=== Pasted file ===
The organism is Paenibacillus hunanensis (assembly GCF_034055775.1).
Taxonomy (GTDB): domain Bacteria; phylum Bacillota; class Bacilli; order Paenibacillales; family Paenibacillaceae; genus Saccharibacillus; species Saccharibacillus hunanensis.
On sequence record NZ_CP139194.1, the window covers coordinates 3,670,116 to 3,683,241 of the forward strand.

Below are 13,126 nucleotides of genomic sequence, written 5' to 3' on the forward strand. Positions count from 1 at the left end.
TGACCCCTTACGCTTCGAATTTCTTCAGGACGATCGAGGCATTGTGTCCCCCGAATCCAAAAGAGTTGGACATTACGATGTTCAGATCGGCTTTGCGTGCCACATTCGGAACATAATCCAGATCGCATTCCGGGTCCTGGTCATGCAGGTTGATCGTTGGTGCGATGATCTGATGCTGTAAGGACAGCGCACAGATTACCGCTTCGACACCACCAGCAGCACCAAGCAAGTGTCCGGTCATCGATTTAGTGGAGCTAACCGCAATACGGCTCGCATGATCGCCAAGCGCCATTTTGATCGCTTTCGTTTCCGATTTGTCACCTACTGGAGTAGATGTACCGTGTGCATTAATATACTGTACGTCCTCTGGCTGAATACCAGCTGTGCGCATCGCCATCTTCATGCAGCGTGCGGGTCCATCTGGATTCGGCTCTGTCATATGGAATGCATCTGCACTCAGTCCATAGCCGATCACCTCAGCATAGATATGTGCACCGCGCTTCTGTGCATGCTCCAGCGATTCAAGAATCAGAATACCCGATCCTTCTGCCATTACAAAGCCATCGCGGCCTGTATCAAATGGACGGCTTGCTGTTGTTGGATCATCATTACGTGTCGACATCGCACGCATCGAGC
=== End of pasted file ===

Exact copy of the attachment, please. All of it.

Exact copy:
The organism is Paenibacillus hunanensis (assembly GCF_034055775.1).
Taxonomy (GTDB): domain Bacteria; phylum Bacillota; class Bacilli; order Paenibacillales; family Paenibacillaceae; genus Saccharibacillus; species Saccharibacillus hunanensis.
On sequence record NZ_CP139194.1, the window covers coordinates 3,670,116 to 3,683,241 of the forward strand.

Below are 13,126 nucleotides of genomic sequence, written 5' to 3' on the forward strand. Positions count from 1 at the left end.
TGACCCCTTACGCTTCGAATTTCTTCAGGACGATCGAGGCATTGTGTCCCCCGAATCCAAAAGAGTTGGACATTACGATGTTCAGATCGGCTTTGCGTGCCACATTCGGAACATAATCCAGATCGCATTCCGGGTCCTGGTCATGCAGGTTGATCGTTGGTGCGATGATCTGATGCTGTAAGGACAGCGCACAGATTACCGCTTCGACACCACCAGCAGCACCAAGCAAGTGTCCGGTCATCGATTTAGTGGAGCTAACCGCAATACGGCTCGCATGATCGCCAAGCGCCATTTTGATCGCTTTCGTTTCCGATTTGTCACCTACTGGAGTAGATGTACCGTGTGCATTAATATACTGTACGTCCTCTGGCTGAATACCAGCTGTGCGCATCGCCATCTTCATGCAGCGTGCGGGTCCATCTGGATTCGGCTCTGTCATATGGAATGCATCTGCACTCAGTCCATAGCCGATCACCTCAGCATAGATATGTGCACCGCGCTTCTGTGCATGCTCCAGCGATTCAAGAATCAGAATACCCGATCCTTCTGCCATTACAAAGCCATCGCGGCCTGTATCAAATGGACGGCTTGCTGTTGTTGGATCATCATTACGTGTCGACATCGCACGCATCGAGC